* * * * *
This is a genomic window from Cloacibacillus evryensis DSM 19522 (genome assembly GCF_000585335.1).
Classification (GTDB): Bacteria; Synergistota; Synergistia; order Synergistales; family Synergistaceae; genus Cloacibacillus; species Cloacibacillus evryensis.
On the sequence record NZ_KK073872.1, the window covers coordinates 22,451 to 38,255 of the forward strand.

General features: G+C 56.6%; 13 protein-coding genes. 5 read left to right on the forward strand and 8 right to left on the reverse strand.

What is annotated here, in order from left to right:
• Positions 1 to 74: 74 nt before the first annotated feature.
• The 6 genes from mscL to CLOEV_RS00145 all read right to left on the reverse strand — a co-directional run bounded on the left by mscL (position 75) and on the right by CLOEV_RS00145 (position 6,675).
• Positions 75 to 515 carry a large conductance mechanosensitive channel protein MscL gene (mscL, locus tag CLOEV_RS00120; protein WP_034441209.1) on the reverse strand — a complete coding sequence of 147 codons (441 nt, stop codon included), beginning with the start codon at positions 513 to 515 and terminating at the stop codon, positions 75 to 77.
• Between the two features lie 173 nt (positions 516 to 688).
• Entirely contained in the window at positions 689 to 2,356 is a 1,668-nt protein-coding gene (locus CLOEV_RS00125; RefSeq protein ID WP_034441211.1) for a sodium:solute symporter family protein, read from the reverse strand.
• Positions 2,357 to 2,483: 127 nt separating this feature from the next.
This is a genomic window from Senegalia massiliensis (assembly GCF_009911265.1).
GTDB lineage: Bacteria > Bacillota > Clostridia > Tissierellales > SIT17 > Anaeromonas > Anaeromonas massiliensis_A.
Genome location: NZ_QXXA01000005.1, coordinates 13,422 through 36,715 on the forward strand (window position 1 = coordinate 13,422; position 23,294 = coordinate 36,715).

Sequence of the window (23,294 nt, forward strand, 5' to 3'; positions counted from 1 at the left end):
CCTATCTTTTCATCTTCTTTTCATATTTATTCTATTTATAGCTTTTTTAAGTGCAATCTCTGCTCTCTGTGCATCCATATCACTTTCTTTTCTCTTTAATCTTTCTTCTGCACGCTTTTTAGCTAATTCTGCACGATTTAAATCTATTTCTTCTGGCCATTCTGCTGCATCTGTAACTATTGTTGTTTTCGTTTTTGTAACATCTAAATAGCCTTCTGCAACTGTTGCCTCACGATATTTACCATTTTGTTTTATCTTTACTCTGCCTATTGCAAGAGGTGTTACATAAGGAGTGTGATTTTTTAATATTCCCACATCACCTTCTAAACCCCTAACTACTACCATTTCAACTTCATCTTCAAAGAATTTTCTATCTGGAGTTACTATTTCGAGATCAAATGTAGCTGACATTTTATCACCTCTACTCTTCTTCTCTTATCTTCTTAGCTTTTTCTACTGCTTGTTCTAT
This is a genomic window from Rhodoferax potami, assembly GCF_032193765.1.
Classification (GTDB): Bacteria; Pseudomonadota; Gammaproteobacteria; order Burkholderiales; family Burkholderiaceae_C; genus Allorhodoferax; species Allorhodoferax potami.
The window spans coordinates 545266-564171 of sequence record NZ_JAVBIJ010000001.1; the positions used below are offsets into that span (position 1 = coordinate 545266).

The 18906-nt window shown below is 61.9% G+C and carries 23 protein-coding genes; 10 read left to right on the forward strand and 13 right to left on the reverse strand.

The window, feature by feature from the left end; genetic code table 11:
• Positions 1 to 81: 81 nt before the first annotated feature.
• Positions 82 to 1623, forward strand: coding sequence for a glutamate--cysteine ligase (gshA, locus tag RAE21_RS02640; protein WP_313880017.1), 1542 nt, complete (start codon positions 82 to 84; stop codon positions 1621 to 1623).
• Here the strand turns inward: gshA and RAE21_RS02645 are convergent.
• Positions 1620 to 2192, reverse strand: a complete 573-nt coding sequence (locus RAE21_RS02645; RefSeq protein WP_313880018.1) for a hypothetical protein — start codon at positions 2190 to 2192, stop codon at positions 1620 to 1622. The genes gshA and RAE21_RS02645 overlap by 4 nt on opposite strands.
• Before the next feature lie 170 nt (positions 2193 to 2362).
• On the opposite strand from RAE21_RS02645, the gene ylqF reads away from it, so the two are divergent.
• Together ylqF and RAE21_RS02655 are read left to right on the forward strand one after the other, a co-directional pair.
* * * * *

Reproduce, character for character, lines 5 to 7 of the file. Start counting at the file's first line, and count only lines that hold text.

What is annotated here, in order from left to right:
• Positions 1 to 74: 74 nt before the first annotated feature.
• The 6 genes from mscL to CLOEV_RS00145 all read right to left on the reverse strand — a co-directional run bounded on the left by mscL (position 75) and on the right by CLOEV_RS00145 (position 6,675).